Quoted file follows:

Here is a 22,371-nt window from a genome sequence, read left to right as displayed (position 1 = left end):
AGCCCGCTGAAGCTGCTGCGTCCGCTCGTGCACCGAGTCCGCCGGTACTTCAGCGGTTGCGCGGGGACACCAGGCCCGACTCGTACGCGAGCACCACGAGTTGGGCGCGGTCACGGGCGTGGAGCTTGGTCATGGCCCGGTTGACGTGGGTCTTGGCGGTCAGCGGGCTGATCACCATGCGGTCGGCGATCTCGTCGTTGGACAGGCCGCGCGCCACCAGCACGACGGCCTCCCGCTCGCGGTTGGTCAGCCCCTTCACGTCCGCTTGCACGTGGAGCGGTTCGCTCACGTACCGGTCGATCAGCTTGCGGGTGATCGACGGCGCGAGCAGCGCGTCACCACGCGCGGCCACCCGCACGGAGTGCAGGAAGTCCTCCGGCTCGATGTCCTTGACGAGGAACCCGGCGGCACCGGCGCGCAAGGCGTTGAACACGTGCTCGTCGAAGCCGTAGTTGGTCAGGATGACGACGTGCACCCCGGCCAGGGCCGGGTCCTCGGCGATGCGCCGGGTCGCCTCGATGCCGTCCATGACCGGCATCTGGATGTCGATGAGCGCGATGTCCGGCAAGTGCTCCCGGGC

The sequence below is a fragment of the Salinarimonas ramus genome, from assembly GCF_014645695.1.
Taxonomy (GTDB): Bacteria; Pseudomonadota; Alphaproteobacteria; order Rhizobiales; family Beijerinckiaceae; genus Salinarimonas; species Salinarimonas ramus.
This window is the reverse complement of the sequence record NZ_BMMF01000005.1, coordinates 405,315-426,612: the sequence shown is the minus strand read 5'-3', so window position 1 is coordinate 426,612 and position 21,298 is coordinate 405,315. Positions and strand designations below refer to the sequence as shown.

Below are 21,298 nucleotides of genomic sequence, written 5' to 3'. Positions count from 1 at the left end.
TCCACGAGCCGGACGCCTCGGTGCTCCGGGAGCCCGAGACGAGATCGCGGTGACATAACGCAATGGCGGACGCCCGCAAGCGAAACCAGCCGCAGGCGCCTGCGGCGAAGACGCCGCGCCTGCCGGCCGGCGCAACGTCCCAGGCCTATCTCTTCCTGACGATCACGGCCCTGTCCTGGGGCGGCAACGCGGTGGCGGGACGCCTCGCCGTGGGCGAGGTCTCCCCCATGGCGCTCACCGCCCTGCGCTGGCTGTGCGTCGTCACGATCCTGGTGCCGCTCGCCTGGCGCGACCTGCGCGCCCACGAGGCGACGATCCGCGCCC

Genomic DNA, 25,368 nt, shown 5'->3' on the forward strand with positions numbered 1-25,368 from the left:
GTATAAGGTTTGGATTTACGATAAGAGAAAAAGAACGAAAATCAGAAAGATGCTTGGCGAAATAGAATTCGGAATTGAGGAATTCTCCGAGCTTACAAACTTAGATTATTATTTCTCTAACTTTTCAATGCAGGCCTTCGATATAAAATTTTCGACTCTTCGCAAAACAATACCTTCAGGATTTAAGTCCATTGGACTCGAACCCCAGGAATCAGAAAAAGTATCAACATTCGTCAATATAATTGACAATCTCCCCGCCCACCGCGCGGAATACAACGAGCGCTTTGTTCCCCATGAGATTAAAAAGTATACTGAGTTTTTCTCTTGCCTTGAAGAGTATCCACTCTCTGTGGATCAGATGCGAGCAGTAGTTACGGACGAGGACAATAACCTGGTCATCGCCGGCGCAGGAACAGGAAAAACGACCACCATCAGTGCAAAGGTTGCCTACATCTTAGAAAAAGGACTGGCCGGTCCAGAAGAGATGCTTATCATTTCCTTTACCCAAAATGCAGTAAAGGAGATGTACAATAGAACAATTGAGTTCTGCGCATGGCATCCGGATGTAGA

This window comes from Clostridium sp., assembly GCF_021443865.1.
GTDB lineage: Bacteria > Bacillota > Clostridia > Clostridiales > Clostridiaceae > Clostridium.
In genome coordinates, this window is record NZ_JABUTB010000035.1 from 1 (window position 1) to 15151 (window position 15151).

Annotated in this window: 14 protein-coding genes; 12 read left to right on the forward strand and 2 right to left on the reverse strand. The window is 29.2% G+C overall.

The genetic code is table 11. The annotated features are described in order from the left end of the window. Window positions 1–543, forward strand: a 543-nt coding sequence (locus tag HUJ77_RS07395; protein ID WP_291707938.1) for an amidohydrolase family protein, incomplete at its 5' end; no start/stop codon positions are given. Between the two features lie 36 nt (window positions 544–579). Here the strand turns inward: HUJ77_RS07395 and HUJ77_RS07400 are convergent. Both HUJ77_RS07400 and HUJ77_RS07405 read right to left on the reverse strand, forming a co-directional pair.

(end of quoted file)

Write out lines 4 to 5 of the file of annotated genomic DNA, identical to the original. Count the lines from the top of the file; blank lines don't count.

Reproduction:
Taxonomy (GTDB): Bacteria; Pseudomonadota; Alphaproteobacteria; order Rhizobiales; family Beijerinckiaceae; genus Salinarimonas; species Salinarimonas ramus.
This window is the reverse complement of the sequence record NZ_BMMF01000005.1, coordinates 405,315-426,612: the sequence shown is the minus strand read 5'-3', so window position 1 is coordinate 426,612 and position 21,298 is coordinate 405,315. Positions and strand designations below refer to the sequence as shown.